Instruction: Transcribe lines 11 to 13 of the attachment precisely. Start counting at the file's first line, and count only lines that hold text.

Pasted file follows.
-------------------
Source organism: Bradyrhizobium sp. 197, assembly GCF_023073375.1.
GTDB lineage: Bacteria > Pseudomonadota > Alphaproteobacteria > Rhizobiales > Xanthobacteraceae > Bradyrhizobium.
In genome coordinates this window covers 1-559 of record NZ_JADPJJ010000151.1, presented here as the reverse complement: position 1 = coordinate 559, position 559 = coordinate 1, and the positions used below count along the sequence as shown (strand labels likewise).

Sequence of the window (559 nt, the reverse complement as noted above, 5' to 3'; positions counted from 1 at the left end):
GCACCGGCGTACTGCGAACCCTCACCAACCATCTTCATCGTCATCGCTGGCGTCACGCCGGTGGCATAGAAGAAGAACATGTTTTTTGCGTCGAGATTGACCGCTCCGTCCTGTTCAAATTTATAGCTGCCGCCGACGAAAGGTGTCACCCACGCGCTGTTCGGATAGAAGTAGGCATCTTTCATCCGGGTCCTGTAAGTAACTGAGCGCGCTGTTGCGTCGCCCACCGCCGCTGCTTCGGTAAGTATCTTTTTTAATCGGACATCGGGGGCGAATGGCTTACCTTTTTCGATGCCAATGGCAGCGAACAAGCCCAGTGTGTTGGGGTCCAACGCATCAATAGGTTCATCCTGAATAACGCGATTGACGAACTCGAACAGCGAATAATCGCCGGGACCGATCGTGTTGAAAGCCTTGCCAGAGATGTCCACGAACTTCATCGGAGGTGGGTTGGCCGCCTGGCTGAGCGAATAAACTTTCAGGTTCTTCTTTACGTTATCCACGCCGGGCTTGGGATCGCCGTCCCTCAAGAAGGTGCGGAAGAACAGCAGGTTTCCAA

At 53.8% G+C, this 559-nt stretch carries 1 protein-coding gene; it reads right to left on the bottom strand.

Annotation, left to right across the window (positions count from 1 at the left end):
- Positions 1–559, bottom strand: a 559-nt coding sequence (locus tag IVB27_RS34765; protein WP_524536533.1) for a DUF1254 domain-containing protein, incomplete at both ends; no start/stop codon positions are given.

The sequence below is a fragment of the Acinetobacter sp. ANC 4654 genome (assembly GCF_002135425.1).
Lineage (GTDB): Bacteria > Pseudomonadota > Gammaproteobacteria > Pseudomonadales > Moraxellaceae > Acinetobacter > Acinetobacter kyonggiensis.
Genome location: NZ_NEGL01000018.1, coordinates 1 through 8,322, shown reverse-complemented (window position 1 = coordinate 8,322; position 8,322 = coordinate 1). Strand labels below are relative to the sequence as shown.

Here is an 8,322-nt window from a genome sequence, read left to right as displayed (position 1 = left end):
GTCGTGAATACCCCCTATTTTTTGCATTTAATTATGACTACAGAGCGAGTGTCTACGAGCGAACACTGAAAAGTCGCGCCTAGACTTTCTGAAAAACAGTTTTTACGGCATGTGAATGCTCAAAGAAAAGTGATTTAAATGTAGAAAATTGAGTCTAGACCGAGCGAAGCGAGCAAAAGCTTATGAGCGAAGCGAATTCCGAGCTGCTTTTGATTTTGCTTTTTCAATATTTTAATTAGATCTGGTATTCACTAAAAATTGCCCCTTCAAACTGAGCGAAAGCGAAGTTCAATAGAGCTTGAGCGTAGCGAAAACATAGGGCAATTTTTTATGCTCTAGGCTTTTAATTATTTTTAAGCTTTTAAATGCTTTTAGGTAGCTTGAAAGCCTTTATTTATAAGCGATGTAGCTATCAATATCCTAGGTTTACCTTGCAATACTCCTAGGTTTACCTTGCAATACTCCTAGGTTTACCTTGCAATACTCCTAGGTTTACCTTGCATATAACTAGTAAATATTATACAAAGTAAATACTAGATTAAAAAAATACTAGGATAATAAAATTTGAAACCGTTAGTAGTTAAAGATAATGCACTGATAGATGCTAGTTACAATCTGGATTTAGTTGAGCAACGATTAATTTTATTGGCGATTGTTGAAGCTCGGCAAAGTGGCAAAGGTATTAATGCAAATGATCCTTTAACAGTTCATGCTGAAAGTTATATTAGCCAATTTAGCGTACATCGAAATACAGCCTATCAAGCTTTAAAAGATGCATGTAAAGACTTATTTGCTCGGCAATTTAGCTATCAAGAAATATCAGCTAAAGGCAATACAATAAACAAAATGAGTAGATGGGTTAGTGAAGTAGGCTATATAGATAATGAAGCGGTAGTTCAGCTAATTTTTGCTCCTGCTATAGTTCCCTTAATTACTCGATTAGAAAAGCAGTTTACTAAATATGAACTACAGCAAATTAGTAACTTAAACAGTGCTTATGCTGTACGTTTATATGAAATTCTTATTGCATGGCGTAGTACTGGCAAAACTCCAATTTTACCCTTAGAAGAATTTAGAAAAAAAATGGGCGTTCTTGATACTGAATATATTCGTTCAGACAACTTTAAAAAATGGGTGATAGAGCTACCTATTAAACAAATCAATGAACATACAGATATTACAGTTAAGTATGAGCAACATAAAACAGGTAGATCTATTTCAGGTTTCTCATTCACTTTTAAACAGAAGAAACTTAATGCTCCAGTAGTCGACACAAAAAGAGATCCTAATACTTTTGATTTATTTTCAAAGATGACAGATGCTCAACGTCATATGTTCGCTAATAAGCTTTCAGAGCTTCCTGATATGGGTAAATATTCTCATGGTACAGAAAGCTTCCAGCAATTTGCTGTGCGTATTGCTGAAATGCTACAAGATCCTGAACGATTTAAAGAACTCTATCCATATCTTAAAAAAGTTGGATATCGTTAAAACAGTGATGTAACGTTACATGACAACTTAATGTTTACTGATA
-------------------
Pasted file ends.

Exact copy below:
Genome location: NZ_NEGL01000018.1, coordinates 1 through 8,322, shown reverse-complemented (window position 1 = coordinate 8,322; position 8,322 = coordinate 1). Strand labels below are relative to the sequence as shown.

Here is an 8,322-nt window from a genome sequence, read left to right as displayed (position 1 = left end):
GTCGTGAATACCCCCTATTTTTTGCATTTAATTATGACTACAGAGCGAGTGTCTACGAGCGAACACTGAAAAGTCGCGCCTAGACTTTCTGAAAAACAGTTTTTACGGCATGTGAATGCTCAAAGAAAAGTGATTTAAATGTAGAAAATTGAGTCTAGACCGAGCGAAGCGAGCAAAAGCTTATGAGCGAAGCGAATTCCGAGCTGCTTTTGATTTTGCTTTTTCAATATTTTAATTAGATCTGGTATTCACTAAAAATTGCCCCTTCAAACTGAGCGAAAGCGAAGTTCAATAGAGCTTGAGCGTAGCGAAAACATAGGGCAATTTTTTATGCTCTAGGCTTTTAATTATTTTTAAGCTTTTAAATGCTTTTAGGTAGCTTGAAAGCCTTTATTTATAAGCGATGTAGCTATCAATATCCTAGGTTTACCTTGCAATACTCCTAGGTTTACCTTGCAATACTCCTAGGTTTACCTTGCAATACTCCTAGGTTTACCTTGCATATAACTAGTAAATATTATACAAAGTAAATACTAGATTAAAAAAATACTAGGATAATAAAATTTGAAACCGTTAGTAGTTAAAGATAATGCACTGATAGATGCTAGTTACAATCTGGATTTAGTTGAGCAACGATTAATTTTATTGGCGATTGTTGAAGCTCGGCAAAGTGGCAAAGGTATTAATGCAAATGATCCTTTAACAGTTCATGCTGAAAGTTATATTAGCCAATTTAGCGTACATCGAAATACAGCCTATCAAGCTTTAAAAGATGCATGTAAAGACTTATTTGCTCGGCAATTTAGCTATCAAGAAATATCAGCTAAAGGCAATACAATAAACAAAATGAGTAGATGGGTTAGTGAAGTAGGCTATATAGATAATGAAGCGGTAGTTCAGCTAATTTTTGCTCCTGCTATAGTTCCCTTAATTACTCGATTAGAAAAGCAGTTTACTAAATATGAACTACAGCAAATTAGTAACTTAAACAGTGCTTATGCTGTACGTTTATATGAAATTCTTATTGCATGGCGTAGTACTGGCAAAACTCCAATTTTACCCTTAGAAGAATTTAGAAAAAAAATGGGCGTTCTTGATACTGAATATATTCGTTCAGACAACTTTAAAAAATGGGTGATAGAGCTACCTATTAAACAAATCAATGAACATACAGATATTACAGTTAAGTATGAGCAACATAAAACAGGTAGATCTATTTCAGGTTTCTCATTCACTTTTAAACAGAAGAAACTTAATGCTCCAGTAGTCGACACAAAAAGAGATCCTAATACTTTTGATTTATTTTCAAAGATGACAGATGCTCAACGTCATATGTTCGCTAATAAGCTTTCAGAGCTTCCTGATATGGGTAAATATTCTCATGGTACAGAAAGCTTCCAGCAATTTGCTGTGCGTATTGCTGAAATGCTACAAGATCCTGAACGATTTAAAGAACTCTATCCATATCTTAAAAAAGTTGGATATCGTTAAAACAGTGATGTAACGTTACATGACAACTTAATGTTTACTGATA